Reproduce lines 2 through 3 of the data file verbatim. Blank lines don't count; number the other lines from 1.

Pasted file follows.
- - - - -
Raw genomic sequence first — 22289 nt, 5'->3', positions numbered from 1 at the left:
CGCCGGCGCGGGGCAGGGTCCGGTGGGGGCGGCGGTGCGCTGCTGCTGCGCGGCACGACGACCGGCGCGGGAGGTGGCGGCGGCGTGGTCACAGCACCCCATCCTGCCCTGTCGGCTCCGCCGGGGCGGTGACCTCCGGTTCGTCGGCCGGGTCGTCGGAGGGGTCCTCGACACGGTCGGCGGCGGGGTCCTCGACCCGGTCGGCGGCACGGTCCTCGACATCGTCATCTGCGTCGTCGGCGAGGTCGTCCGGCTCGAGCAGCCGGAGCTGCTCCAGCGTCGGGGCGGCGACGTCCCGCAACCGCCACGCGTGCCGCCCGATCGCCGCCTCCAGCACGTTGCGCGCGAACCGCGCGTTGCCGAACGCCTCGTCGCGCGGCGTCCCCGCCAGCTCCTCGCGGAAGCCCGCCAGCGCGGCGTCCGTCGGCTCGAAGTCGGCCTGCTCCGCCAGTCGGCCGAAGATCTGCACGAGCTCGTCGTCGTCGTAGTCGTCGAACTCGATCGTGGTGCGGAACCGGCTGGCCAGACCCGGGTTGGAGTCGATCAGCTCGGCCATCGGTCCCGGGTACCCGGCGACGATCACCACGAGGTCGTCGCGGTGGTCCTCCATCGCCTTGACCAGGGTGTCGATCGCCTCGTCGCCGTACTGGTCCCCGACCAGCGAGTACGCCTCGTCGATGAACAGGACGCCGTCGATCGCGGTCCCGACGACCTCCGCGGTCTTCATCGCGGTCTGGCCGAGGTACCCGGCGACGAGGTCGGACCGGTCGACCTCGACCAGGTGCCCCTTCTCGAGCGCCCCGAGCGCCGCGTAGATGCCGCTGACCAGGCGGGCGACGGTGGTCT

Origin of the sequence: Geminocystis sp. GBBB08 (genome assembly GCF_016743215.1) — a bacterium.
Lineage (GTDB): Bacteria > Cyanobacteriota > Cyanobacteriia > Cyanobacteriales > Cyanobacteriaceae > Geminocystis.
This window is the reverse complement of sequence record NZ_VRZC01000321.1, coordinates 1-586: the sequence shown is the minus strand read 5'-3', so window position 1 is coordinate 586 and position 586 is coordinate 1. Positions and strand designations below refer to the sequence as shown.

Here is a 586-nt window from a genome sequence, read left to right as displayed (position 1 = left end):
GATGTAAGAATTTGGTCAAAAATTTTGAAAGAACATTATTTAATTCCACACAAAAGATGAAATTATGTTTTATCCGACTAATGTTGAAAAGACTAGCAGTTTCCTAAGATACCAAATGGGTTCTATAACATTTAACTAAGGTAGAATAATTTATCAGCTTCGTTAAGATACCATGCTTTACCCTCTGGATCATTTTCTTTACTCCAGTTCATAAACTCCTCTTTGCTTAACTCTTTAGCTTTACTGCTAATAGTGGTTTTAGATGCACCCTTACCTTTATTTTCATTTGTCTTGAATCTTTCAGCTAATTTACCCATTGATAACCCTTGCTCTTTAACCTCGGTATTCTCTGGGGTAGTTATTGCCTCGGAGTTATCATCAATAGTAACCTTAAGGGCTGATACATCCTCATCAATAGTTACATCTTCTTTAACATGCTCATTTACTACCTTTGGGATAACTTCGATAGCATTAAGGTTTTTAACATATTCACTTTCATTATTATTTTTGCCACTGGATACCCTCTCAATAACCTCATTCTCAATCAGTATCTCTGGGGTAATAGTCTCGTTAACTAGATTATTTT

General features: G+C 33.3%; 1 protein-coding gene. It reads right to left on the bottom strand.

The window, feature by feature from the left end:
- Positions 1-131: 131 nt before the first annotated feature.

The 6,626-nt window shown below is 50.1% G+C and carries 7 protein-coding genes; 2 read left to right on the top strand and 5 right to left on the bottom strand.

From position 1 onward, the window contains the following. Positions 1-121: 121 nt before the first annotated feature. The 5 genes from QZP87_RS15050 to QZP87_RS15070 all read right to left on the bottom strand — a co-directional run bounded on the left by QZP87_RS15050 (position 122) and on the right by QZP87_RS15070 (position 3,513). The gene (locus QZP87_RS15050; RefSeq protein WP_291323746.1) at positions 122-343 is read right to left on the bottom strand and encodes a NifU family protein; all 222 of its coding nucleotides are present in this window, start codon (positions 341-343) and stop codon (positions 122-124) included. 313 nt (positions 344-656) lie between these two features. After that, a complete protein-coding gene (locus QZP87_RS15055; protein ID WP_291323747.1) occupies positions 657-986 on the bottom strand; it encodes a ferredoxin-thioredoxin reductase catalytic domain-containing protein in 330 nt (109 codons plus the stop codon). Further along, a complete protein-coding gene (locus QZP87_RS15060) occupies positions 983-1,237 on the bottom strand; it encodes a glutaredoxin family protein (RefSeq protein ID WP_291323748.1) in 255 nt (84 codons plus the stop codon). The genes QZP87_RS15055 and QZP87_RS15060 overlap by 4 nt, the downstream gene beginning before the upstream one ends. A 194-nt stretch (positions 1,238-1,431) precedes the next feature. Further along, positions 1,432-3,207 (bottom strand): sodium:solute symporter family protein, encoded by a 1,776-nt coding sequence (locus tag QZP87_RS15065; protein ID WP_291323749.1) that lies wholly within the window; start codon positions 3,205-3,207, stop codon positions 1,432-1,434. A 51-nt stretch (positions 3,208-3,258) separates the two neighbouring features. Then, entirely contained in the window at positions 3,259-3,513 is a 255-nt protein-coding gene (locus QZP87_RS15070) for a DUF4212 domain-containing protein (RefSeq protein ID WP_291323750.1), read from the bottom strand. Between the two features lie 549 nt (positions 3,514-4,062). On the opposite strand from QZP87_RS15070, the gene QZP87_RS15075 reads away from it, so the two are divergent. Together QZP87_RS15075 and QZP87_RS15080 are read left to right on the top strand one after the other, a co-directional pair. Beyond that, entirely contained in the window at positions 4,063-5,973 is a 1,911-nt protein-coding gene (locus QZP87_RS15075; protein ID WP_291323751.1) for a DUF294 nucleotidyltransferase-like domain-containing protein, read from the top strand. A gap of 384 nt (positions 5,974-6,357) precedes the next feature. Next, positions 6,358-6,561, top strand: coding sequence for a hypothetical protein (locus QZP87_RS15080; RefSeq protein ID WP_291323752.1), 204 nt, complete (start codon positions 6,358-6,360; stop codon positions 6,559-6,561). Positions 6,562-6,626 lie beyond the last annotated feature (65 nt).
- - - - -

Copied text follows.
CGCCGGCGCGGGGCAGGGTCCGGTGGGGGCGGCGGTGCGCTGCTGCTGCGCGGCACGACGACCGGCGCGGGAGGTGGCGGCGGCGTGGTCACAGCACCCCATCCTGCCCTGTCGGCTCCGCCGGGGCGGTGACCTCCGGTTCGTCGGCCGGGTCGTCGGAGGGGTCCTCGACACGGTCGGCGGCGGGGTCCTCGACCCGGTCGGCGGCACGGTCCTCGACATCGTCATCTGCGTCGTCGGCGAGGTCGTCCGGCTCGAGCAGCCGGAGCTGCTCCAGCGTCGGGGCGGCGACGTCCCGCAACCGCCACGCGTGCCGCCCGATCGCCGCCTCCAGCACGTTGCGCGCGAACCGCGCGTTGCCGAACGCCTCGTCGCGCGGCGTCCCCGCCAGCTCCTCGCGGAAGCCCGCCAGCGCGGCGTCCGTCGGCTCGAAGTCGGCCTGCTCCGCCAGTCGGCCGAAGATCTGCACGAGCTCGTCGTCGTCGTAGTCGTCGAACTCGATCGTGGTGCGGAACCGGCTGGCCAGACCCGGGTTGGAGTCGATCAGCTCGGCCATCGGTCCCGGGTACCCGGCGACGATCACCACGAGGTCGTCGCGGTGGTCCTCCATCGCCTTGACCAGGGTGTCGATCGCCTCGTCGCCGTACTGGTCCCCGACCAGCGAGTACGCCTCGTCGATGAACAGGACGCCGTCGATCGCGGTCCCGACGACCTCCGCGGTCTTCATCGCGGTCTGGCCGAGGTACCCGGCGACGAGGTCGGACCGGTCGACCTCGACCAGGTGCCCCTTCTCGAGCGCCCCGAGCGCCGCGTAGATGCCGCTGACCAGGCGGGCGACGGTGGTCT

Origin of the sequence: Geminocystis sp. GBBB08 (genome assembly GCF_016743215.1) — a bacterium.